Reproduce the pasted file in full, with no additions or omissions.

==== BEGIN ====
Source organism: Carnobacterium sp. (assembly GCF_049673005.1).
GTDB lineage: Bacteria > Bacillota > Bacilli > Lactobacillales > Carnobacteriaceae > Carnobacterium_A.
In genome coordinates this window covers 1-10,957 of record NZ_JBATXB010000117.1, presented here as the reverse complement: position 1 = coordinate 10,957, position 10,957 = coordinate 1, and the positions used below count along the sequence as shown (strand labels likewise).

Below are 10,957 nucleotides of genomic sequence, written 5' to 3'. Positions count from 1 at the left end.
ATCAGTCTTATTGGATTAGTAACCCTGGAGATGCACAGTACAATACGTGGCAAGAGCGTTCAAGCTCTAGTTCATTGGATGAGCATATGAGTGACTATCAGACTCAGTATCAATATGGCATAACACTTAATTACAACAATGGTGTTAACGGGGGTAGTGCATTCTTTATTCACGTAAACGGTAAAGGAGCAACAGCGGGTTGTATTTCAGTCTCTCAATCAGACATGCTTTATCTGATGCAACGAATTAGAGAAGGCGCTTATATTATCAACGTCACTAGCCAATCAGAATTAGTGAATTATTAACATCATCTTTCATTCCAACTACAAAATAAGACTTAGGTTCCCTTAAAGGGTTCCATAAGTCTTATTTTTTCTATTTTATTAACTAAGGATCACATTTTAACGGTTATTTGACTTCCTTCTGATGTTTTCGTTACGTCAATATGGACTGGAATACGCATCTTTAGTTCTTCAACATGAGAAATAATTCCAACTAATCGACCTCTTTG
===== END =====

Source organism: Carnobacterium sp. (assembly GCF_049673005.1).
GTDB lineage: Bacteria > Bacillota > Bacilli > Lactobacillales > Carnobacteriaceae > Carnobacterium_A.
In genome coordinates this window covers 1-10,957 of record NZ_JBATXB010000117.1, presented here as the reverse complement: position 1 = coordinate 10,957, position 10,957 = coordinate 1, and the positions used below count along the sequence as shown (strand labels likewise).

Below are 10,957 nucleotides of genomic sequence, written 5' to 3'. Positions count from 1 at the left end.
ATCAGTCTTATTGGATTAGTAACCCTGGAGATGCACAGTACAATACGTGGCAAGAGCGTTCAAGCTCTAGTTCATTGGATGAGCATATGAGTGACTATCAGACTCAGTATCAATATGGCATAACACTTAATTACAACAATGGTGTTAACGGGGGTAGTGCATTCTTTATTCACGTAAACGGTAAAGGAGCAACAGCGGGTTGTATTTCAGTCTCTCAATCAGACATGCTTTATCTGATGCAACGAATTAGAGAAGGCGCTTATATTATCAACGTCACTAGCCAATCAGAATTAGTGAATTATTAACATCATCTTTCATTCCAACTACAAAATAAGACTTAGGTTCCCTTAAAGGGTTCCATAAGTCTTATTTTTTCTATTTTATTAACTAAGGATCACATTTTAACGGTTATTTGACTTCCTTCTGATGTTTTCGTTACGTCAATATGGACTGGAATACGCATCTTTAGTTCTTCAACATGAGAAATAATTCCAACTAATCGACCTCTTTG